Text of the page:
The Lewiston Tribune reports this morning about the Manning Crevice Bridge, in some ways the major remnant of the biggest highway project never finished in Idaho history. To get to the bridge, you travel east from Riggins (which is on Highway 95) about 14 miles; what you encounter is an 80-year-old bridge across the Salmon River badly in need of repair if it’s to be continued in use. The bridge is the easternmost main development in what was intended to be a road running east along the Salmon River all the way to North Fork, just a few highway miles north of the city of Salmon – creating a highway link between the two parts of Idaho, west and east. It’s a fascinating thought, and would likely have become a wonderful drive, had it been built. It might also have discouraged wilderness area designations in that in-between area. And there is this to consider: We don’t necessarily need roads between everywhere. Not many people, only a few, really would have had much need of the Riggins-Salmon road. As a connector between Salmon (which isn’t a large population center to start with), it would not have been an improvement on the current main route between the two, which runs through Idaho City, Stanley and Challis – the two routes would have taken about the same amount of time. It would have only a little quicker than the current route from Salmon to Lewiston over route 12, and no benefit at all headed to up Spokane and Coeur d’Alene. The story today used to phrase “road to nowhere,” which isn’t right; but “road to why” might be applicable. – rsShare on Facebook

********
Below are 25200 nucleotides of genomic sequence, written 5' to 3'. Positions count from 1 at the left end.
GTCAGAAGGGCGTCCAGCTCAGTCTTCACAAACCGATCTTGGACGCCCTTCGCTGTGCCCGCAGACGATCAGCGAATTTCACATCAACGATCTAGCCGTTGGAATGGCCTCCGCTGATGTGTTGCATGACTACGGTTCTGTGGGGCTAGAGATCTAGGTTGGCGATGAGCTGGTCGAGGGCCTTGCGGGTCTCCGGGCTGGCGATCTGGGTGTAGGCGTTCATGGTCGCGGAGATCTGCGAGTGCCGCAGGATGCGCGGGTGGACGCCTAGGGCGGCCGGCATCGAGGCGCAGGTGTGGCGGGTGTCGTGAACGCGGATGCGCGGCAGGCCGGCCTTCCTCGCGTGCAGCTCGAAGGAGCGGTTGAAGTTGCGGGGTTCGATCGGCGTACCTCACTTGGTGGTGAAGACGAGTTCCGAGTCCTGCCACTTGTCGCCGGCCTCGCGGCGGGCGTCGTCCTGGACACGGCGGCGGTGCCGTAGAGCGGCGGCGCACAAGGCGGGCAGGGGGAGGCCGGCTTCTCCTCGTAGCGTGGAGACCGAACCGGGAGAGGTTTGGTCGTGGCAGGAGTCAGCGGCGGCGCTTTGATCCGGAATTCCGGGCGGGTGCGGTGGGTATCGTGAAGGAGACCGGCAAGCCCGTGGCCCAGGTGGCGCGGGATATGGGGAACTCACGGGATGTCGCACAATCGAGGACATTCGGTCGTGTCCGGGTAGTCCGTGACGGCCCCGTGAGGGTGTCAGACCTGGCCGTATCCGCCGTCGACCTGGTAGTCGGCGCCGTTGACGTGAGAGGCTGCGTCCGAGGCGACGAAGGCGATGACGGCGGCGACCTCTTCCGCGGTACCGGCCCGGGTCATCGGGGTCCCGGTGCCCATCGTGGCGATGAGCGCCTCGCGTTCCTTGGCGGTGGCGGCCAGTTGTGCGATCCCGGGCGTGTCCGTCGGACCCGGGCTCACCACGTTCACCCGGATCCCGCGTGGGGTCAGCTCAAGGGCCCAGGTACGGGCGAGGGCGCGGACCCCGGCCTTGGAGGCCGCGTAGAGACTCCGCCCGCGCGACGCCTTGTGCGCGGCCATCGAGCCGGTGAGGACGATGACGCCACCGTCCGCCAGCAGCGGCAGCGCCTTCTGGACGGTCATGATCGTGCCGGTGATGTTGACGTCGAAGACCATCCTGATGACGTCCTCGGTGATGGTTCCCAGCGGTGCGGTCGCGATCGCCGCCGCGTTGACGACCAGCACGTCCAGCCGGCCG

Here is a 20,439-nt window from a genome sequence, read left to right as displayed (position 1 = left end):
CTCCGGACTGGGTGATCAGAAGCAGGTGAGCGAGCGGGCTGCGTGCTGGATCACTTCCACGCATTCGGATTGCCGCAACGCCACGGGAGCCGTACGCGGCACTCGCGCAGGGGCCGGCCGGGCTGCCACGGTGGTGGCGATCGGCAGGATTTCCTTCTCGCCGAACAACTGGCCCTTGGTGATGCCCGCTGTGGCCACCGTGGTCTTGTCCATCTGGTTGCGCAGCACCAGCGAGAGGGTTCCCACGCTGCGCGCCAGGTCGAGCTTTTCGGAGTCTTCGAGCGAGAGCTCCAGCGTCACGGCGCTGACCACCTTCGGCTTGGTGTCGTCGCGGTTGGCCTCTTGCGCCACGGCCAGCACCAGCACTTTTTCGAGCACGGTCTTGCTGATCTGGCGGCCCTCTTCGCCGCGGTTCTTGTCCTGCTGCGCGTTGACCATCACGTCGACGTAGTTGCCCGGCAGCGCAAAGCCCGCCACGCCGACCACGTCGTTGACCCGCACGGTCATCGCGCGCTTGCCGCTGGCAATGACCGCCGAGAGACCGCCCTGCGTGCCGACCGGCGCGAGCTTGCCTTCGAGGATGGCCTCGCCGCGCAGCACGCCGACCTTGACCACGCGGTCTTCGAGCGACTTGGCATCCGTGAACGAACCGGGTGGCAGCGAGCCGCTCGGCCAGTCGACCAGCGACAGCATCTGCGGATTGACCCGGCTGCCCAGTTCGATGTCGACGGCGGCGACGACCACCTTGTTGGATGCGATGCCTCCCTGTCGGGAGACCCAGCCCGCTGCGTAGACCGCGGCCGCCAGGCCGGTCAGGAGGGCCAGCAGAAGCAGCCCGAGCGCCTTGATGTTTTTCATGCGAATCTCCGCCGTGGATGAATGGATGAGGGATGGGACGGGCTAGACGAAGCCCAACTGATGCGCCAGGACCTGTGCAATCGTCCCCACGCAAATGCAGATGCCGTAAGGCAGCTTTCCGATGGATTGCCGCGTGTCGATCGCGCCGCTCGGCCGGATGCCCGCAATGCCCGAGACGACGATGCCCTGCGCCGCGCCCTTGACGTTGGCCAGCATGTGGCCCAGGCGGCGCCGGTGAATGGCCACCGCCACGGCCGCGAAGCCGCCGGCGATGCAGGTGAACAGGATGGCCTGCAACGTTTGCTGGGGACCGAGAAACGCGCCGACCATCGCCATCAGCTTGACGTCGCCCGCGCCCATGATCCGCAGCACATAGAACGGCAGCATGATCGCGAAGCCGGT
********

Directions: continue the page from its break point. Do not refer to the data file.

The Northwest generally has had a decent water year, for the most part not enough water for flooding, but enough to at least come close to normal averages for purposes from agriculture to domestic to fish habitat. California has been less fortunate.
California is in a bad drought, and those conditions extend just about all the way north to Oregon. Conditions have actually resulted in street protests, and the biggest piece of failed legislation in this year’s legislative session (which ended on Saturday) was a massive collection of water efforts. (A special session might be called to revisit it.)
Close to Oregon, there’s some prospective Northwest impact. Fish are suffering in the northern river basins, including in the Klamath River, which straddles California and Oregon. The San Francisco Chronicle devoted a lead article to the subject today. As hot a topic as have been water flows in the Klamath, expect this subject to rise again in the next few months.Share on Facebook